Among the recovered weapons there are assault rifles, ammunition and several improvised explosive devices (IEDs).
Other witnesses, however, say that the army has made a real retaliation against civilians accused of having protected the men who killed a military officer. President Goodluck Jonathan has promised an investigation to evaluate the behavior of the military. (L.M.) (Agenzia Fides 25/04/2013)


St. Mark
Feast: April 25

Feast Day:April 25
Born:1st century AD, Palestine
Died:April 25, 68 AD, Alexandria
Major Shrine:Saint Mark's Coptic Orthodox Cathedral (Cairo, Egypt)
Saint Mark's Coptic Orthodox Cathedral (Alexandria, Egypt)
Basilica di San Marco (Venice, Italy)
Patron of:against impenitence, against struma, attorneys, barristers, captives, glaziers, imprisoned people, prelature of insect bites, Ionian Islands, lawyers, lions, notaries, prisoners, scrofulous diseases, stained glass workers, struma patients, Venice
St Mark was of Jewish extraction. The style of his gospel abounding with Hebrewisms shows that he was by birth a Jew, and that the Hebrew language was more natural to him than the Greek. His acts say he was of Cyrenaica, and Bede from them adds, of the race of Aaron. Papias, quoted by Eusebius, St. Austin, Theodoret, and Bede say he was converted by the apostles after Christ's resurrection. St. Irenaeus calls him the disciple and interpreter of St. Peter, and, according to Origen and St. Jerome, he is the same Mark whom St. Peter calls his son. By his office of interpreter to St. Peter, some understood that St. Mark was the author of the style of his epistles; others, that he was employed as a translator into Greek or Latin of what the apostle had written in his own tongue, as occasion might require it. St. Jerome and some others take him to be the same with that John, surnamed Mark, son to the sister of St. Barnabas; but it is generally believed they were different persons, and that the latter was with St. Paul in the East at the same time that the Evangelist was at Rome or at Alexandria. According to Papias, and St. Clement of Alexandria, he wrote his gospel at the request of the Romans; who, as they relate, desired to have that committed to writing which St. Peter had taught them by word of mouth. Mark, to whom this request was made, did accordingly set himself to recollect what he had by long conversation learned from St. Peter; for it is affirmed by some that he had never seen our Saviour in the flesh. St. Peter rejoiced at the affection of the faithful; and having revised the work, approved of it, and authorized it to be read in the religious assemblies of the faithful. Hence it might be that, as we learn from Tertullian,6 some attributed this gospel to St. Peter himself. Many judge, by comparing the two gospels, that St. Mark abridged that of St. Matthew; for he relates the same things, and often uses the same words; but he adds several particular circumstances and changes the order of the narration, in which he agrees with St. Luke and St. John. He relates two histories not mentioned by St. Matthew, namely, that of the widow giving two mites, and that of Christ's appearing to the two disciples going to Emmaus. St. Austin calls him the Abridger of St. Matthew. But Ceillier and some others think nothing clearly proves that he made use of St. Matthew's gospel. This evangelist is concise in his narrations, and writes with a most pleasing simplicity and elegance. St. Chrysostom9 admires the humility of St. Peter (we may add also of his disciple St. Mark) when he observes that his evangelist makes no mention of the high commendations which Christ gave that apostle on his making that explicit confession of his being the Son of God; neither does he mention his walking on the water; but gives at full length the history of St. Peter's denying his Master, with all its circumstances. He wrote his gospel in Italy, and in all appearance before the year of Christ 49.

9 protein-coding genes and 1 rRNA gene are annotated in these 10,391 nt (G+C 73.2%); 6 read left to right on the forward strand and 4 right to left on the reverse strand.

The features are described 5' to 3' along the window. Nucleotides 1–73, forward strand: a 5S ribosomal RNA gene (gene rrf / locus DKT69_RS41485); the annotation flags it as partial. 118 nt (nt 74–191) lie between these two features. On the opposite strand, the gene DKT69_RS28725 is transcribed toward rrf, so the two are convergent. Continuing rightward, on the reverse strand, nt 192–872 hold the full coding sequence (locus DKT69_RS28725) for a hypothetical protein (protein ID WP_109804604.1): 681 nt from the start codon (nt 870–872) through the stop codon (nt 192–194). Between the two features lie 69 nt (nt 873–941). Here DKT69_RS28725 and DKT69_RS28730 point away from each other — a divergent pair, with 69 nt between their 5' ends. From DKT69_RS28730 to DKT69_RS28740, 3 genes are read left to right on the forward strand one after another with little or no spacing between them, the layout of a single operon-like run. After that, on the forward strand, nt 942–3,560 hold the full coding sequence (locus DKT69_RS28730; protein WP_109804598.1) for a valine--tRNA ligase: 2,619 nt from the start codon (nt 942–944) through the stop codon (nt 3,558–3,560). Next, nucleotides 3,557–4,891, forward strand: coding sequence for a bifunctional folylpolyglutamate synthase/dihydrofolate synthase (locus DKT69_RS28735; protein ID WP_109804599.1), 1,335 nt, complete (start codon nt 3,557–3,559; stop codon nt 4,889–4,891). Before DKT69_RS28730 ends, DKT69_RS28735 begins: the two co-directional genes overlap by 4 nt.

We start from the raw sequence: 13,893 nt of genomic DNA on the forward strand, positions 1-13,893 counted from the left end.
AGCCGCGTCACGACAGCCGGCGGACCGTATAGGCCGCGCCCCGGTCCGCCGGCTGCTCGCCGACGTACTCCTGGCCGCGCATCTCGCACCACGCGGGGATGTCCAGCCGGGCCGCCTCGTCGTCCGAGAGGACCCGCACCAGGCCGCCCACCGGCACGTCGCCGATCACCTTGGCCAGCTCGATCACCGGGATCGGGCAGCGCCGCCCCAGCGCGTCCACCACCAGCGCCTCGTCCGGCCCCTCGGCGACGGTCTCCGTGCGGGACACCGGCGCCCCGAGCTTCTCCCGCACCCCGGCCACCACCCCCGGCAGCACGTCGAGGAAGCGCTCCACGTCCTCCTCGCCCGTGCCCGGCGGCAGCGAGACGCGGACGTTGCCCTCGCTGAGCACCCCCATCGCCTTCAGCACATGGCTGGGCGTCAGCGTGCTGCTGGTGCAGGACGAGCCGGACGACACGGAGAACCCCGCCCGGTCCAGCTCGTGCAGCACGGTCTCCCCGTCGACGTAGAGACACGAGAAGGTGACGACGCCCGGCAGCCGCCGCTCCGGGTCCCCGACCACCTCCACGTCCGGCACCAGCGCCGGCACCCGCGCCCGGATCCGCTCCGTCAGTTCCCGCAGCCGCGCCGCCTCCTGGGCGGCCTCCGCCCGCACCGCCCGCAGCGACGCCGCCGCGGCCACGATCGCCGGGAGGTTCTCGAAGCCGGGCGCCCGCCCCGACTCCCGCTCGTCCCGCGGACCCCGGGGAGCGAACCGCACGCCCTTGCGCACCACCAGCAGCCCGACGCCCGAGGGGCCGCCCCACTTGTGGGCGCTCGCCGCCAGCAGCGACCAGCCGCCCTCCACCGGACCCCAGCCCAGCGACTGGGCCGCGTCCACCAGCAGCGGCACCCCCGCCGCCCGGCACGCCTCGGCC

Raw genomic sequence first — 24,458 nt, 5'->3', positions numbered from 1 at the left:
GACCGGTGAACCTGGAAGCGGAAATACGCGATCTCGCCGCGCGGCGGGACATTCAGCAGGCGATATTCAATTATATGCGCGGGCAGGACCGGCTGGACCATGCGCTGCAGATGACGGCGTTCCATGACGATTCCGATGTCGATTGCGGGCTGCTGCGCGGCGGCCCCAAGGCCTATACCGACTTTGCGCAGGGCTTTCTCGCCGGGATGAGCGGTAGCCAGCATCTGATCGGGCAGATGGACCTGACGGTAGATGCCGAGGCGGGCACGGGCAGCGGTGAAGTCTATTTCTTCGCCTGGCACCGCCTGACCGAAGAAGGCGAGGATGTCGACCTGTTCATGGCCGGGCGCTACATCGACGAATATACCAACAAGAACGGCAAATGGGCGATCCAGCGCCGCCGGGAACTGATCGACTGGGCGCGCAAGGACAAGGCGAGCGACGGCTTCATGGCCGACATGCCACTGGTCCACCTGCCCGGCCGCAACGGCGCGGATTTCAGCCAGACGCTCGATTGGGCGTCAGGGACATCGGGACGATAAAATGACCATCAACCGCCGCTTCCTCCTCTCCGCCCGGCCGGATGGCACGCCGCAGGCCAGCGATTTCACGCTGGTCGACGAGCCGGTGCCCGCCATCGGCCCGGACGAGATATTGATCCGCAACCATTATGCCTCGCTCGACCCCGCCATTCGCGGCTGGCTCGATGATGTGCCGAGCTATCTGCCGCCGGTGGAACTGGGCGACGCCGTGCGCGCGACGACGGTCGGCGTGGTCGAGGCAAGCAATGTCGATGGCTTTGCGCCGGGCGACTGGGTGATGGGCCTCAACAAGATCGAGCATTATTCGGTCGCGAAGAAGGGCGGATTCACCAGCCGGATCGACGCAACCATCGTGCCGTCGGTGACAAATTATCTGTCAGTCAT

St. Peter sent his disciples from Rome to found other churches. Some moderns say St. Mark founded that of Aquileia. It is certain, at least, that he was sent by St. Peter into Egypt, and was by him appointed Bishop of Alexandria (which, after Rome, was accounted the second city of the world), as Eusebius, St. Epiphanius, St. Jerome, and others assure us. Pope Gelasius, in his Roman Council, Palladius, and the Greeks universally add that he finished his course at Alexandria by a glorious martyrdom. St. Peter left Rome and returned into the East in the ninth year of Claudius and forty-ninth of Christ. About that time St. Mark went first into Egypt, according to the Greeks. The Oriental Chronicle, published by Abraham Eckellensis, places his arrival at Alexandria only in the seventh year of Nero and sixtieth of Christ. Both which accounts agree with the relation of his martyrdom, contained in the ancient acts published by the Bollandists, which were made use of by Bede and the Oriental Chronicle, and seem to have been extant in Egypt in the fourth and fifth centuries. By them we are told that St. Mark landed at Cyrene, in Pentapolis, a part of Lybia bordering on Egypt, and by innumerable miracles brought many over to the faith, and demolished several temples of the idols. He likewise carried the gospel into other provinces of Lybia, into Thebais, and other parts of Egypt. This country was heretofore of all others the most superstitious; but the benediction of God, promised to it by the prophets, was plentifully showered down upon it during the ministry of this apostle. He employed twelve years in preaching in these parts before he, by a particular call of God, entered Alexandria, where he soon assembled a very numerous church, of which it is thought, says Fleury, that the Jewish converts then made up the greatest part. And it is the opinion of St. Jerome and Eusebius that these were the Therapeutes described by Philo, and the first founders of the ascetic life in Egypt.